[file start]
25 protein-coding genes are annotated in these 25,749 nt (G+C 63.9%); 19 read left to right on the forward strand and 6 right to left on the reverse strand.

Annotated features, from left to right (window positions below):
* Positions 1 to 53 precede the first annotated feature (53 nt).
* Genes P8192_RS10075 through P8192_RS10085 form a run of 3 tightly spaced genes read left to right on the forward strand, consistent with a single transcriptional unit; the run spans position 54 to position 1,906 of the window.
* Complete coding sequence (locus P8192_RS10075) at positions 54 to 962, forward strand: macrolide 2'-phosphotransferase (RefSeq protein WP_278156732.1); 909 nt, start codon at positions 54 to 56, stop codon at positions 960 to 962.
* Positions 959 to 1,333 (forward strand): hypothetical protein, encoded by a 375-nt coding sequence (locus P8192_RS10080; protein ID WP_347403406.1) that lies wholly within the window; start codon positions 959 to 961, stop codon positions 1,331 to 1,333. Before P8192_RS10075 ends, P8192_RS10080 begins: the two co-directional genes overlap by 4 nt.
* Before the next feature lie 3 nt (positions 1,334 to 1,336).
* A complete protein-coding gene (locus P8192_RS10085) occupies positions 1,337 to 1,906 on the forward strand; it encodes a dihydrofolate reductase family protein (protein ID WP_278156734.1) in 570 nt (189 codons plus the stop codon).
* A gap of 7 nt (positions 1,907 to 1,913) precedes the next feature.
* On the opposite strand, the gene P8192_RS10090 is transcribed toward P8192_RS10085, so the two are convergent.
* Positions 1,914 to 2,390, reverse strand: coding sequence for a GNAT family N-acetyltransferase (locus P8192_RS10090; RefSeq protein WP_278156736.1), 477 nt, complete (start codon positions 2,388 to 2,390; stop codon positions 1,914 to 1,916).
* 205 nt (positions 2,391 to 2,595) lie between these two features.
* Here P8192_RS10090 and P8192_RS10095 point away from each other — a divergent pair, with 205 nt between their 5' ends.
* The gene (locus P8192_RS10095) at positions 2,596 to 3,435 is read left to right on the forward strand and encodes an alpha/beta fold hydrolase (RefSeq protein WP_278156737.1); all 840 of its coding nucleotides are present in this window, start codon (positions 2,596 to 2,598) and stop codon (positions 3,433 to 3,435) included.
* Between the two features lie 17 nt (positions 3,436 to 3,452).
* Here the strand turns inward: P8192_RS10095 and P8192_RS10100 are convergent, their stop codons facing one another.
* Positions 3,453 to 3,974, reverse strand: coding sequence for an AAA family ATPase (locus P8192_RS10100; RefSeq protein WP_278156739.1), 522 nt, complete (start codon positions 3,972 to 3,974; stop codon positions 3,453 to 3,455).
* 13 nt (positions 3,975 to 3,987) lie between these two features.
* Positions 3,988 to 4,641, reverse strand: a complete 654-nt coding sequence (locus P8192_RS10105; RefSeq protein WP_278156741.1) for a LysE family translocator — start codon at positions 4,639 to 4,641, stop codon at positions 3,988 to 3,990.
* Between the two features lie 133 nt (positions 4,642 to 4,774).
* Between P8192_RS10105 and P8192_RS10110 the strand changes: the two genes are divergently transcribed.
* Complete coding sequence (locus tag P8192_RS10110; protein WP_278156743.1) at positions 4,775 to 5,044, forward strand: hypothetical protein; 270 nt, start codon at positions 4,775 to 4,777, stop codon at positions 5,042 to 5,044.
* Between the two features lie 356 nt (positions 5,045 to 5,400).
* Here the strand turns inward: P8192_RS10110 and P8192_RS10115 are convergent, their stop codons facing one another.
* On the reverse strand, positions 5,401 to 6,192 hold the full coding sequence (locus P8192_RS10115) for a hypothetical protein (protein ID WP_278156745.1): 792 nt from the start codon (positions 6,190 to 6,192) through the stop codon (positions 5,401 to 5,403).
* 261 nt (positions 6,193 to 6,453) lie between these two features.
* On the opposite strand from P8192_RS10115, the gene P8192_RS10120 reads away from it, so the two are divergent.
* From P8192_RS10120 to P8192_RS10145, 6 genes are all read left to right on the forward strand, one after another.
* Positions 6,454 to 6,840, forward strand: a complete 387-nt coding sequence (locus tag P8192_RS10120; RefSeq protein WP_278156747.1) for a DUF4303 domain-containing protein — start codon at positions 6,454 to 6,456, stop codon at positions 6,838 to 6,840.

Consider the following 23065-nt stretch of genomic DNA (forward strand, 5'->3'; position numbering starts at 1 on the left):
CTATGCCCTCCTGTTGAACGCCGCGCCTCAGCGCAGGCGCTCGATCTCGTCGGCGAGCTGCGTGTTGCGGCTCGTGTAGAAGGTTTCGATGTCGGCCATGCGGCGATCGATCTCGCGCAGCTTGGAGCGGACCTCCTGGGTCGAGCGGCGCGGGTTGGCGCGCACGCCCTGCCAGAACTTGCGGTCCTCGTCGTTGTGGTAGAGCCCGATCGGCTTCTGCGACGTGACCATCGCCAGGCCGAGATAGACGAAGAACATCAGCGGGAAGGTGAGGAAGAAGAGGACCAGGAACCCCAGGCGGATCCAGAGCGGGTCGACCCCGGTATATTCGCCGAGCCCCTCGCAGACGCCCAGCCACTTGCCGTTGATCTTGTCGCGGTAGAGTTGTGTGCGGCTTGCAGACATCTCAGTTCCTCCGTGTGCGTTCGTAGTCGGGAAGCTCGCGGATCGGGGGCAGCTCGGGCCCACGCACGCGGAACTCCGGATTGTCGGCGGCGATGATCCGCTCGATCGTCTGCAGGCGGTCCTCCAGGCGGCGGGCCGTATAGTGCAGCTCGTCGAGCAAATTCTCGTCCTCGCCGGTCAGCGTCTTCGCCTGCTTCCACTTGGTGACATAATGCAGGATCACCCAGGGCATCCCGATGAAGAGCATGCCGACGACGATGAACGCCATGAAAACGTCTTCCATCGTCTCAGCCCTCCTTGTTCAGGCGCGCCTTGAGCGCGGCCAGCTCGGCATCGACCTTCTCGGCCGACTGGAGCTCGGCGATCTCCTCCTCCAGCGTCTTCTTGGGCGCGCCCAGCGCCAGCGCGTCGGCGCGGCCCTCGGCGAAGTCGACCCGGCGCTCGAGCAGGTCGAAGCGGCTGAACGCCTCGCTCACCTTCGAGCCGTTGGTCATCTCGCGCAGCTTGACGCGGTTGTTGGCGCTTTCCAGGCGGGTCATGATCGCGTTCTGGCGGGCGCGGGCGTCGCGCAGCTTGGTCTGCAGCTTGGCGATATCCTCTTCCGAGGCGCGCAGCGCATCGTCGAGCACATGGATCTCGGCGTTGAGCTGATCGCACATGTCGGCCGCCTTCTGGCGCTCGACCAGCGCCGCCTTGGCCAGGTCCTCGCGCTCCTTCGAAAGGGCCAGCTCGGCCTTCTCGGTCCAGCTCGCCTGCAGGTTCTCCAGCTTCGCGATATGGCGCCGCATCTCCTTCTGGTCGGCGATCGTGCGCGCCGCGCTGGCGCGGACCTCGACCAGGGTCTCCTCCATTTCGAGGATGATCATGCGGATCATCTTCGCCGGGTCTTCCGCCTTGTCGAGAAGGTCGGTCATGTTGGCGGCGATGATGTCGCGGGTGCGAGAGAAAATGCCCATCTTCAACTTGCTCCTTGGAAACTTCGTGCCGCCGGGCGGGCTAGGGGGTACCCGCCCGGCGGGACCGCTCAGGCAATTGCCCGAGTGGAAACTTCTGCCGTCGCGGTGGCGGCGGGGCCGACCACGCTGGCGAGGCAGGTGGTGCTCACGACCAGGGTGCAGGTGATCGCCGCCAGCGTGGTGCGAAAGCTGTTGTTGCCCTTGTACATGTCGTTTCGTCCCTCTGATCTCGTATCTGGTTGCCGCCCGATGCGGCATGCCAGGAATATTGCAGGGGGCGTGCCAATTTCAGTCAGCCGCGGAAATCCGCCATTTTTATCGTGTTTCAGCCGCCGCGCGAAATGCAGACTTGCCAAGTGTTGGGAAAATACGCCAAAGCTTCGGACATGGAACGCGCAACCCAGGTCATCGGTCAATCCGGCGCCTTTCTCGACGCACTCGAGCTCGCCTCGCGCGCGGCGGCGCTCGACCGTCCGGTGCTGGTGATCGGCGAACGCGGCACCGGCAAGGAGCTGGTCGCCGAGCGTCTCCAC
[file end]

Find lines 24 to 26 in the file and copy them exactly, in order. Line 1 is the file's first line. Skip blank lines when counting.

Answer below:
* Here the strand turns inward: P8192_RS10110 and P8192_RS10115 are convergent, their stop codons facing one another.
* On the reverse strand, positions 5,401 to 6,192 hold the full coding sequence (locus P8192_RS10115) for a hypothetical protein (protein ID WP_278156745.1): 792 nt from the start codon (positions 6,190 to 6,192) through the stop codon (positions 5,401 to 5,403).
* 261 nt (positions 6,193 to 6,453) lie between these two features.